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From siping liu <>
Subject RE: Solr and Garbage Collection
Date Fri, 02 Oct 2009 14:04:59 GMT


I read pretty much all posts on this thread (before and after this one). Looks like the main
suggestion from you and others is to keep max heap size (-Xmx) as small as possible (as long
as you don't see OOM exception). This brings more questions than answers (for me at least.
I'm new to Solr).


First, our environment and problem encountered: Solr1.4 (nightly build, downloaded about 2
months ago), Sun JDK1.6, Tomcat 5.5, running on Solaris(multi-cpu/cores). The cache setting
is from the default solrconfig.xml (looks very small). At first we used minimum JAVA_OPTS
and quickly run into the problem similar to the one orignal poster reported -- long pause
(seconds to minutes) under load test. jconsole showed that it pauses on GC. So more JAVA_OPTS
get added: "-XX:+UseConcMarkSweepGC -XX:+UseParNewGC -XX:ParallelGCThreads=8 -XX:SurvivorRatio=2
-XX:NewSize=128m -XX:MaxNewSize=512m -XX:MaxGCPauseMillis=200", the thinking is with mutile-cpu/cores
we can get over with GC as quickly as possibe. With the new setup, it works fine until Tomcat
reaches heap size, then it blocks and takes minutes on "full GC" to get more space from "tenure
generation". We tried different Xmx (from very small to large), no difference in long GC time.
We never run into OOM.



* In general various cachings are good for performance, we have more RAM to use and want to
use more caching to boost performance, isn't your suggestion (of lowering heap limit) going
against that?

* Looks like Solr caching made its way into tenure-generation on heap, that's good. But why
they get GC'ed eventually?? I did a quick check of Solr code (Solr 1.3, not 1.4), and see
a single instance of using WeakReference. Is that what is causing all this? This seems to
suggest a design flaw in Solr's memory management strategy (or just my ignorance about Solr?).
I mean, wouldn't this be the "right" way of doing it -- you allow user to specify the cache
size in solrconfig.xml, then user can set up heap limit in JAVA_OPTS accordingly, and no need
to use WeakReference (BTW, why not SoftReference)??

* Right now I have a single Tomcat hosting Solr and other applications. I guess now it's better
to have Solr on its own Tomcat, given that it's tricky to adjust the java options.



> From:
> To:
> Subject: RE: Solr and Garbage Collection
> Date: Fri, 25 Sep 2009 09:51:29 -0700
> 30ms is not better or worse than 1s until you look at the service
> requirements. For many applications, it is worth dedicating 10% of your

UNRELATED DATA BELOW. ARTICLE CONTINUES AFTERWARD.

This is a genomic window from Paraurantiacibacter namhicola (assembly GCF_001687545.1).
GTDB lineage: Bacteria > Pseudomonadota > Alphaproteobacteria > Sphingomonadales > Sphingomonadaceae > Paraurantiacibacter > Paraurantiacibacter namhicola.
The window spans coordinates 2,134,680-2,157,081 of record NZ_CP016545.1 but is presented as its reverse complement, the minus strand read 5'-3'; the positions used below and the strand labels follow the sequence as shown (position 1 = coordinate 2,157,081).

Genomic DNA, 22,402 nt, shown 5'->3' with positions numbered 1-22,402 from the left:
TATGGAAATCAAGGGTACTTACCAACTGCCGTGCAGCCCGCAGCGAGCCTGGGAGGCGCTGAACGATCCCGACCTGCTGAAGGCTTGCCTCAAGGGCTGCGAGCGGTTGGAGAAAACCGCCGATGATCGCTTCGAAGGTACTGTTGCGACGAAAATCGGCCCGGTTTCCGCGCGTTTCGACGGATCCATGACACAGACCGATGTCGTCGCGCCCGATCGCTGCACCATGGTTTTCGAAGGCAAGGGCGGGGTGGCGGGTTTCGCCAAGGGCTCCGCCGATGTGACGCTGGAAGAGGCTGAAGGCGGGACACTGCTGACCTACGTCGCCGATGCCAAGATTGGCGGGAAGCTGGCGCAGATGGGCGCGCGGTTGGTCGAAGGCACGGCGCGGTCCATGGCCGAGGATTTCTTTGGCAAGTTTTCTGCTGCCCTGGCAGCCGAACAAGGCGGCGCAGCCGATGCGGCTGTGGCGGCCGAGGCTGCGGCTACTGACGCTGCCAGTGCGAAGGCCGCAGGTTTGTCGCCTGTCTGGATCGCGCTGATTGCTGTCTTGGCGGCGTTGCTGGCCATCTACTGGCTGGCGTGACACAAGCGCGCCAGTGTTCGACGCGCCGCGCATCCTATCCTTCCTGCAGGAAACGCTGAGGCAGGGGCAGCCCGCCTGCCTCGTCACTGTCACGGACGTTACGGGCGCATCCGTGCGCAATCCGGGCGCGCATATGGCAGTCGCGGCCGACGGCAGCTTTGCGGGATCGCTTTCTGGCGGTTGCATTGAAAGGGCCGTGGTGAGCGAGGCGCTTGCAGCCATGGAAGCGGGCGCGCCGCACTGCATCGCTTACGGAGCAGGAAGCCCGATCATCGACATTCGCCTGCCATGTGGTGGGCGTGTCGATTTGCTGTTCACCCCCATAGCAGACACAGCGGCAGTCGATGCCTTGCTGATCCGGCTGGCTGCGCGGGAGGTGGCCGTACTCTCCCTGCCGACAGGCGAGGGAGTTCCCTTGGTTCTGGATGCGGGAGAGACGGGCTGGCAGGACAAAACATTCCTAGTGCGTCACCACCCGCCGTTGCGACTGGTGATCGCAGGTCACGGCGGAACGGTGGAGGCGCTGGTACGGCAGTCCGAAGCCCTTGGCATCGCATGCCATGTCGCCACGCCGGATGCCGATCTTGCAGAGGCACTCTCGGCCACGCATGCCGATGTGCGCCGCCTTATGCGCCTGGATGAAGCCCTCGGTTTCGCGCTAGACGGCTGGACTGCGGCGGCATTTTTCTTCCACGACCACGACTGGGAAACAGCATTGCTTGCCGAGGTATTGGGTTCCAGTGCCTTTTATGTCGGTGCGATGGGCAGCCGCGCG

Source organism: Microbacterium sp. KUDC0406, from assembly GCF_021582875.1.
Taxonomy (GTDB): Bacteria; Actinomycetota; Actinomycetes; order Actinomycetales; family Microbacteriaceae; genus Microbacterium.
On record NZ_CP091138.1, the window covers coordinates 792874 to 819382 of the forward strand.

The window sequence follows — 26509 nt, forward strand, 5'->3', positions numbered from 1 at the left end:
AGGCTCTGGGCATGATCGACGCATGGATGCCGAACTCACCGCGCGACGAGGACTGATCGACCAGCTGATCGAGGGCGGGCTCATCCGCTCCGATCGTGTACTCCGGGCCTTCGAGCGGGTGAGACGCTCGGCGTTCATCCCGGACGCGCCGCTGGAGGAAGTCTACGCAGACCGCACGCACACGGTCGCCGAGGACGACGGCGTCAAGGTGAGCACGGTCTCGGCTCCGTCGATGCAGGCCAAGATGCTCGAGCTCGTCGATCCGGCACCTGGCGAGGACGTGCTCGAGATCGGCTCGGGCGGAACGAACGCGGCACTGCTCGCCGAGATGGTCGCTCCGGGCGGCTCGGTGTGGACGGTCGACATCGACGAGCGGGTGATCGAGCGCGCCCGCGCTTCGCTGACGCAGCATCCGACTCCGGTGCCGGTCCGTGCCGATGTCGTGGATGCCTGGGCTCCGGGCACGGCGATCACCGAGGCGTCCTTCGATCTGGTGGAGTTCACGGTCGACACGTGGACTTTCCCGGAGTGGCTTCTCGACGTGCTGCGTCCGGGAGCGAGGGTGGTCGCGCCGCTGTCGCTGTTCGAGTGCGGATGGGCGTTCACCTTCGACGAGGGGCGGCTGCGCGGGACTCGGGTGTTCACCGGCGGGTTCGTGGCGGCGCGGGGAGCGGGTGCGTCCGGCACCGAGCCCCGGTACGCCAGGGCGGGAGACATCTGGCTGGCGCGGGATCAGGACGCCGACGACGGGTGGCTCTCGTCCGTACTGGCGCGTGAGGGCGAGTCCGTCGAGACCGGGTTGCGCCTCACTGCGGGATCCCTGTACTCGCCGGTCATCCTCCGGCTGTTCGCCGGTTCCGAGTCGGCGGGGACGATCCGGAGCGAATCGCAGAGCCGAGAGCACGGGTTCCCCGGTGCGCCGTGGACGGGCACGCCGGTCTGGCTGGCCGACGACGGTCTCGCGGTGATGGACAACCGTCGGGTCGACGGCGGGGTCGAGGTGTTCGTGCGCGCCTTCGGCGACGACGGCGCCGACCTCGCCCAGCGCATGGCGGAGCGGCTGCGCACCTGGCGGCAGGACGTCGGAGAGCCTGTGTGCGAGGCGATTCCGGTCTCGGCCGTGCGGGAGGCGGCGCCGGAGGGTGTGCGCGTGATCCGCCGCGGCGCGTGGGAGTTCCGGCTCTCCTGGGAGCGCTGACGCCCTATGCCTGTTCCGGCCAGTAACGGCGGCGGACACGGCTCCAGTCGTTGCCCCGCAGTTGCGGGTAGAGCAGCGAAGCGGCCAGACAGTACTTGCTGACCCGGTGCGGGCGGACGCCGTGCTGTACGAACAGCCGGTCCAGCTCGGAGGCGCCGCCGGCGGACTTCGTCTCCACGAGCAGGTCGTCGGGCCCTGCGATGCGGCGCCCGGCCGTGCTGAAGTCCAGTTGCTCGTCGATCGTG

> processing time to GC if that makes the worst-case pause short.
> On the other hand, my experience with the IBM JVM was that the maximum query
> rate was 2-3X better with the concurrent generational GC compared to any of
> their other GC algorithms, so we got the best throughput along with the
> shortest pauses.
> Solr garbage generation (for queries) seems to have two major components:
> per-request garbage and cache evictions. With a generational collector,
> these two are handled by separate parts of the collector. Per-request
> garbage should completely fit in the short-term heap (nursery), so that it
> can be collected rapidly and returned to use for further requests. If the
> nursery is too small, the per-request allocations will be made in tenured
> space and sit there until the next major GC. Cache evictions are almost
> always in long-term storage (tenured space) because an LRU algorithm
> guarantees that the garbage will be old.
> Check the growth rate of tenured space (under constant load, of course)
> while increasing the size of the nursery. That rate should drop when the
> nursery gets big enough, then not drop much further as it is increased more.
> After that, reduce the size of tenured space until major GCs start happening
> "too often" (a judgment call). A bigger tenured space means longer major GCs
> and thus longer pauses, so you don't want it oversized by too much.
> Also check the hit rates of your caches. If the hit rate is low, say 20% or
> less, make that cache much bigger or set it to zero. Either one will reduce
> the number of cache evictions. If you have an HTTP cache in front of Solr,
> zero may be the right choice, since the HTTP cache is cherry-picking the
> easily cacheable requests.
> Note that a commit nearly doubles the memory required, because you have two
> live Searcher objects with all their caches. Make sure you have headroom for
> a commit.
> If you want to test the tenured space usage, you must test with real world
> queries. Those are the only way to get accurate cache eviction rates.
> wunder
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